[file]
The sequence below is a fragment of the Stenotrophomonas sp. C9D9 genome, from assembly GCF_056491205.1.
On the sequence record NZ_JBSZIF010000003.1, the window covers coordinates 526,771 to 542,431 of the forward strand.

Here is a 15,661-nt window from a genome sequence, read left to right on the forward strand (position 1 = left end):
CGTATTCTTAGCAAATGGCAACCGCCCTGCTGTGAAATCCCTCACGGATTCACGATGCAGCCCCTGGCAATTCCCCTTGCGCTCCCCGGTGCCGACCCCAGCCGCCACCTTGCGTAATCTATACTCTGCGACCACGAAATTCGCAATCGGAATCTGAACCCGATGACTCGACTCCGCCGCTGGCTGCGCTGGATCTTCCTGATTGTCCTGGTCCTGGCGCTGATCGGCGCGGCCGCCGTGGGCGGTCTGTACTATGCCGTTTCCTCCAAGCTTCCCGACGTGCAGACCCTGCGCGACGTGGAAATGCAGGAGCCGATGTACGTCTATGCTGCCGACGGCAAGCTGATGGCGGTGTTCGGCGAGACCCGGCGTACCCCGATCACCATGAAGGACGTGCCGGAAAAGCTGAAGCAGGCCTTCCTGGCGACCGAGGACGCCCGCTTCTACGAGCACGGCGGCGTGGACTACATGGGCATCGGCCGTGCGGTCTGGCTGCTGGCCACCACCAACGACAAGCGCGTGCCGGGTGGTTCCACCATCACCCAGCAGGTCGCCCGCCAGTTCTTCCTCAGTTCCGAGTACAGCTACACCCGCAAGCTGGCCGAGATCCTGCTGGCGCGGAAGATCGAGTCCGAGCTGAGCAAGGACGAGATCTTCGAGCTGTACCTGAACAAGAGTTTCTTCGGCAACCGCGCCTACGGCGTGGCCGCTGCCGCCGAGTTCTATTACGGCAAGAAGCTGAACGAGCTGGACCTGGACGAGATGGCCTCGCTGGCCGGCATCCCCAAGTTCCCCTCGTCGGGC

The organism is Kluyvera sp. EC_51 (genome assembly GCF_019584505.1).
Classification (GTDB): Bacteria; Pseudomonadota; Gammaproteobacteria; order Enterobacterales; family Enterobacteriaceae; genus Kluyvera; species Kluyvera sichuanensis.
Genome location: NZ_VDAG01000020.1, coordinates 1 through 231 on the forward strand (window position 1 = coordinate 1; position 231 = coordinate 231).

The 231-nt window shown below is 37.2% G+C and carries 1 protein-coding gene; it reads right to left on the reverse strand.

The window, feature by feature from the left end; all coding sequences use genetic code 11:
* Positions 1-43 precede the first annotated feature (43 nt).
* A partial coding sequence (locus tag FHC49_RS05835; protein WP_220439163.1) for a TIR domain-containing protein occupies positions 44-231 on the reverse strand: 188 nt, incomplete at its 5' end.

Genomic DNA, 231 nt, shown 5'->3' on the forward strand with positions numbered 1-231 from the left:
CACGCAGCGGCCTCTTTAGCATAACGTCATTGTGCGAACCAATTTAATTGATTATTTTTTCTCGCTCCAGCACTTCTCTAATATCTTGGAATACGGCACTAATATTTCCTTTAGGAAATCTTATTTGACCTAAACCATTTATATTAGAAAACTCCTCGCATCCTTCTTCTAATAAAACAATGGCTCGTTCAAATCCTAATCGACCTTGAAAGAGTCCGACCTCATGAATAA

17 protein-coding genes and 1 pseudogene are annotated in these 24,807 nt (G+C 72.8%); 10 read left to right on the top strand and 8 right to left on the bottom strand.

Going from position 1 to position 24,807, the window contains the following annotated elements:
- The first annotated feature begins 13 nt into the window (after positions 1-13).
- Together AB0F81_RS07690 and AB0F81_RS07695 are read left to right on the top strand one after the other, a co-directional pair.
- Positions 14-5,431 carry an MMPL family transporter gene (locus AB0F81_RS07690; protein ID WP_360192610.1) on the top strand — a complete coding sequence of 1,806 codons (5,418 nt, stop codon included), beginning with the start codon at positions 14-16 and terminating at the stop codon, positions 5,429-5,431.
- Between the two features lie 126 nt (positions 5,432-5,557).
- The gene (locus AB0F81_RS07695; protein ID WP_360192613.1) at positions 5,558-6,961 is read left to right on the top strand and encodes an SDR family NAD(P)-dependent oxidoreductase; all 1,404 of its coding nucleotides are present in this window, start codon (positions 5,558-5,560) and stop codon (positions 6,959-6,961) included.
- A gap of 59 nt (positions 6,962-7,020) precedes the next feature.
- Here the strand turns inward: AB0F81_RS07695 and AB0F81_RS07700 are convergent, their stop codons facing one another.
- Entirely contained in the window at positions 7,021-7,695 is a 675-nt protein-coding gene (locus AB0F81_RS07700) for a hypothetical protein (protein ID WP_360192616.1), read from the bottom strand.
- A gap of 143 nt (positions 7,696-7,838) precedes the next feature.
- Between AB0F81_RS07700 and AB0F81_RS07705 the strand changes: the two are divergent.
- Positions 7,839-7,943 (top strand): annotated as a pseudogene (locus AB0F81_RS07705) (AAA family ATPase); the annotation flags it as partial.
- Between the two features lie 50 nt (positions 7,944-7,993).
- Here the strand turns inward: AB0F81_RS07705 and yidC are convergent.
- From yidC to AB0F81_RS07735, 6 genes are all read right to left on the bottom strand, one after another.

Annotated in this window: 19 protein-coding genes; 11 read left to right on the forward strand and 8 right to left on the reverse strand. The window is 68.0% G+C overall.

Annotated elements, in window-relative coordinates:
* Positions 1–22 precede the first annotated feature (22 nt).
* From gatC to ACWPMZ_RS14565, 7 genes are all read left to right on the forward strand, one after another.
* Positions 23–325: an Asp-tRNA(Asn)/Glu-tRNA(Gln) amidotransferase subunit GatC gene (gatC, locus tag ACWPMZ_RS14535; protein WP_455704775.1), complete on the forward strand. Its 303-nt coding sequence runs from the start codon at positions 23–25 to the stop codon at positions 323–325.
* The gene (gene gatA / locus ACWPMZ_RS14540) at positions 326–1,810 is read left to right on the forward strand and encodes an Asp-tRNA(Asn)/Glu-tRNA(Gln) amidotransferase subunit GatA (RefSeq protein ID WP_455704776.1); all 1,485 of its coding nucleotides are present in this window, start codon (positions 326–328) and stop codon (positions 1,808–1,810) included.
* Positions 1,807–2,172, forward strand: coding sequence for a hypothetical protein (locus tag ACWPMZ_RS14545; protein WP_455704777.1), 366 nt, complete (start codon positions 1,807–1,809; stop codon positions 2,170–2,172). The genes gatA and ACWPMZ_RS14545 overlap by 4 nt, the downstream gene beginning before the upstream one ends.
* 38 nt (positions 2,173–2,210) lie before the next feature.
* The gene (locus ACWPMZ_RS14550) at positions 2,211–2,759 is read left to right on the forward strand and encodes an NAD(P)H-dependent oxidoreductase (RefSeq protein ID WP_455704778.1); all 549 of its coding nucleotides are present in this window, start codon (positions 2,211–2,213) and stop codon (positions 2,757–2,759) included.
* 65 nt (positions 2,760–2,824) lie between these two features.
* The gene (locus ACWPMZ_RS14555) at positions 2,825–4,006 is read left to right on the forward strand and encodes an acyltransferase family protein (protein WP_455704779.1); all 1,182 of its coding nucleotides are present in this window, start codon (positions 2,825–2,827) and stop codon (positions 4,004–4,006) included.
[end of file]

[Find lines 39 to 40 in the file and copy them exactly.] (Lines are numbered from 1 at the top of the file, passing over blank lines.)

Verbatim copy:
* 65 nt (positions 2,760–2,824) lie between these two features.
* The gene (locus ACWPMZ_RS14555) at positions 2,825–4,006 is read left to right on the forward strand and encodes an acyltransferase family protein (protein WP_455704779.1); all 1,182 of its coding nucleotides are present in this window, start codon (positions 2,825–2,827) and stop codon (positions 4,004–4,006) included.